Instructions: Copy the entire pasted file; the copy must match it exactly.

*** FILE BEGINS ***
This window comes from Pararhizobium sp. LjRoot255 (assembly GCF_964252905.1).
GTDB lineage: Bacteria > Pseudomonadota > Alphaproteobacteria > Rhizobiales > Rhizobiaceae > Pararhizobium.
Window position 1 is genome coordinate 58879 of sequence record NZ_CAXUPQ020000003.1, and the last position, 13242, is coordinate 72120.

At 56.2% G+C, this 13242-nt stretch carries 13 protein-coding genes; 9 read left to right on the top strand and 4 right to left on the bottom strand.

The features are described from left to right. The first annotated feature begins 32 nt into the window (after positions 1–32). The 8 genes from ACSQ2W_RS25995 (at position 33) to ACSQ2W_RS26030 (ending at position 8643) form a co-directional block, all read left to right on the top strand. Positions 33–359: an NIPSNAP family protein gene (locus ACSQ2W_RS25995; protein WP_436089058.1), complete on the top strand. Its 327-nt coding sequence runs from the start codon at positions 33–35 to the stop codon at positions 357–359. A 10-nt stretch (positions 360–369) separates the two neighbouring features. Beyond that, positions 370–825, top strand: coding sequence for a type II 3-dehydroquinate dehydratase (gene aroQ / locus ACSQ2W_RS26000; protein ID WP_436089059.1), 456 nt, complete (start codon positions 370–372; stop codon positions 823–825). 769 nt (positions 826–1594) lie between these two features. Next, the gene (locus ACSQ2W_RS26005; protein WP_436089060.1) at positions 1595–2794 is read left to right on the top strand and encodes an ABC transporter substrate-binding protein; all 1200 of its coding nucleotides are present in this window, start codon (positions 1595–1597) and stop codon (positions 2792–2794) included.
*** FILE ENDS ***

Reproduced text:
This window comes from Pararhizobium sp. LjRoot255 (assembly GCF_964252905.1).
GTDB lineage: Bacteria > Pseudomonadota > Alphaproteobacteria > Rhizobiales > Rhizobiaceae > Pararhizobium.
Window position 1 is genome coordinate 58879 of sequence record NZ_CAXUPQ020000003.1, and the last position, 13242, is coordinate 72120.

At 56.2% G+C, this 13242-nt stretch carries 13 protein-coding genes; 9 read left to right on the top strand and 4 right to left on the bottom strand.

The features are described from left to right. The first annotated feature begins 32 nt into the window (after positions 1–32). The 8 genes from ACSQ2W_RS25995 (at position 33) to ACSQ2W_RS26030 (ending at position 8643) form a co-directional block, all read left to right on the top strand. Positions 33–359: an NIPSNAP family protein gene (locus ACSQ2W_RS25995; protein WP_436089058.1), complete on the top strand. Its 327-nt coding sequence runs from the start codon at positions 33–35 to the stop codon at positions 357–359. A 10-nt stretch (positions 360–369) separates the two neighbouring features. Beyond that, positions 370–825, top strand: coding sequence for a type II 3-dehydroquinate dehydratase (gene aroQ / locus ACSQ2W_RS26000; protein ID WP_436089059.1), 456 nt, complete (start codon positions 370–372; stop codon positions 823–825). 769 nt (positions 826–1594) lie between these two features. Next, the gene (locus ACSQ2W_RS26005; protein WP_436089060.1) at positions 1595–2794 is read left to right on the top strand and encodes an ABC transporter substrate-binding protein; all 1200 of its coding nucleotides are present in this window, start codon (positions 1595–1597) and stop codon (positions 2792–2794) included.